Tuesday, April 05, 2005

Final comments about Buddhism

As I said before, there are many schools of thought within Buddhism, so not everything I say will apply to all Buddhists. I mainly want to say a few things about my teacher's point of view, which I can only assume is representative of Mayahana Buddhism. I just want to mention a few more problems with his point of view. I'm going to try to wrap up my comments about Buddhism in this blog.

First, he denies (as I think most Buddhist do) that there are any substances or things. So not only are there no selves, but there are no things, either. Everything is interconnected. That means that there's no distinction between self and other. Those of us who perceive such a distinction are just living in ignorance.

If you ever run into a person who denies that there's a distinction between self and other, here's a little thought experiment you can use on them:

Sam: Think of a number between 1 and 10, but don't tell me what it is.

Steve: Okay.

Sam: Do you have it?

Steve: Yes.

Sam: Do you know what number you're thinking of?

Steve: Yes.

Sam: Do you know what number I'm thinking of?

Steve: No.

Sam: Well if there's no distinction between self and other, how is it that you know your number, but you don't know mine?

Another question you might ask them is this: "If there's no distinction between self and other, why is it that some people reach Nirvana and other's don't? Why aren't the merits of one person's behavior credited to the other person?" You have to be careful here, because not all Buddhists agree. Theraveda Buddhists believe each individual reaches Nirvana on his own, but Mayahana Buddhists take the Bodhisattava vows. That's where they vow not to enter Nirvana until every blade of grass is enlightened. So it isn't the case with Mahayana Buddhists that some reach Nirvana while other's don't. A better question to ask a Mayahana Buddist is why some people become enlightened while other's don't.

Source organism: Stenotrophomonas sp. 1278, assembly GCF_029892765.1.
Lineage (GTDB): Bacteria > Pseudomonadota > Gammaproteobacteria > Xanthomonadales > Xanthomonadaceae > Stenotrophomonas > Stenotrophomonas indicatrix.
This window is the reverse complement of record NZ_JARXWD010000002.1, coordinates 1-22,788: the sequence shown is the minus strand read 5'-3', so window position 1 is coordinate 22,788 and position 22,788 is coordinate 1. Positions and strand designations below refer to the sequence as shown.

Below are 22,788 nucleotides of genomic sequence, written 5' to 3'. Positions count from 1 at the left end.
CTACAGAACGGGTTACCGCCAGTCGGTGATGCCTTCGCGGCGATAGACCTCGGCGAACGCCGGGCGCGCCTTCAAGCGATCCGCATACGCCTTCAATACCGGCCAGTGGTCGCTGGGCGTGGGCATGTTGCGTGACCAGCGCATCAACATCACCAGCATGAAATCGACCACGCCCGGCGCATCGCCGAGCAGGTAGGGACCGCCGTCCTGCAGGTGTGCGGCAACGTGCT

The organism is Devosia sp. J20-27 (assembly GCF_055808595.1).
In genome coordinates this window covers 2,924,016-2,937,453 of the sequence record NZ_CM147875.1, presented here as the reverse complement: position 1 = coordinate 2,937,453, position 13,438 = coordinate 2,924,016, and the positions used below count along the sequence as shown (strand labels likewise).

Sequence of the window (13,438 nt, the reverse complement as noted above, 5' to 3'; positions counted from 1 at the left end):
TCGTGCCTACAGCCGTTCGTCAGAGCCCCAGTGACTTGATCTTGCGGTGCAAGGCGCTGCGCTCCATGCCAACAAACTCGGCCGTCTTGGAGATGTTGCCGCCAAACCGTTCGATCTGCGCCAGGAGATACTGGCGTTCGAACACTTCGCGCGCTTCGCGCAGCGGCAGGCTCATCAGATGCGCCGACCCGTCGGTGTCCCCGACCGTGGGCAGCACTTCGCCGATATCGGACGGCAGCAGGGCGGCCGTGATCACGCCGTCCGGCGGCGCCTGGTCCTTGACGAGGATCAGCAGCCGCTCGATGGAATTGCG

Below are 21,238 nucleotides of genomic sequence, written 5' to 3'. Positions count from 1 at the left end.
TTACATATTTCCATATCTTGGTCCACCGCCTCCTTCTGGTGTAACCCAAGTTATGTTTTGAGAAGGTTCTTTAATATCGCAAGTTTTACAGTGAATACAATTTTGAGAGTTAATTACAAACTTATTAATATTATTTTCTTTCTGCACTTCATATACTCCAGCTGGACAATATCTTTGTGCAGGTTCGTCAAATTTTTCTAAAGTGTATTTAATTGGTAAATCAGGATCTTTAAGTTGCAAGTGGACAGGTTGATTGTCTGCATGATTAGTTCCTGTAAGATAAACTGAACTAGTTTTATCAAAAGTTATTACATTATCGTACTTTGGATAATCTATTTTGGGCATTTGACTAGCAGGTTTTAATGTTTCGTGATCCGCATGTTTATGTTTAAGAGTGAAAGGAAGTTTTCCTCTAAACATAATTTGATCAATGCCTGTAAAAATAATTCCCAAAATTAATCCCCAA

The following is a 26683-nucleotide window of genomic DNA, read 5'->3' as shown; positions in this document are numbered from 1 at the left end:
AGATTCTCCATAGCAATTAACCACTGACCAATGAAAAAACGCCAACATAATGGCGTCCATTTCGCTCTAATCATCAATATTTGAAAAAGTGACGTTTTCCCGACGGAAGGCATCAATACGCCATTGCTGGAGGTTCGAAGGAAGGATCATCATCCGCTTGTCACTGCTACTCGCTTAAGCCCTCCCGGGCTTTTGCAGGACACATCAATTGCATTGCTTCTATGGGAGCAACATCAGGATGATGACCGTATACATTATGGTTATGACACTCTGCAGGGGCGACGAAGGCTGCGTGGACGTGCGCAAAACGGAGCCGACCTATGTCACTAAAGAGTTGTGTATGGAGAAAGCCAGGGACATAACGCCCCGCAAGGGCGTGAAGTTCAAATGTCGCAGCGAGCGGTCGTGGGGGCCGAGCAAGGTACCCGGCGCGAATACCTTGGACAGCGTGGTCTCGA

My teacher is also a big Nietzsche fan, and Nietzsche wrote this book called Beyond Good and Evil. One day, my teacher said that Buddhists are beyond good and evil--an opinion I doubt most Buddhist share. I asked him, "If Buddhists are beyond good and evil, how can there be an eight fold path? How can there be such a thing as right action?" You see, the eight fold path is essentially moral in nature. There's right intentions, right speech, right behavior, etc. He thought about it for a while and finally said, "That's a good question." Then he changed the subject. Being beyond good and evil also renders karma incoherent. Karma is based on morality.

Finally, Buddhist claim their religion is empirical. It's based on observation. But in reality, Buddhists deny everything that's obvious. They deny that there are particular things, they deny there's any distinction between self and other, they deny that the self endures through change, they often deny the basic laws of logic, and they deny that time is real. Buddhists think everything in our ordinary observations are just illusions. They think the ordinary person is living in ignorance, and that they have to become enlightened. The only sense in which Buddhism is based on observation is in the fact that they observe the world in order to know what they should deny.

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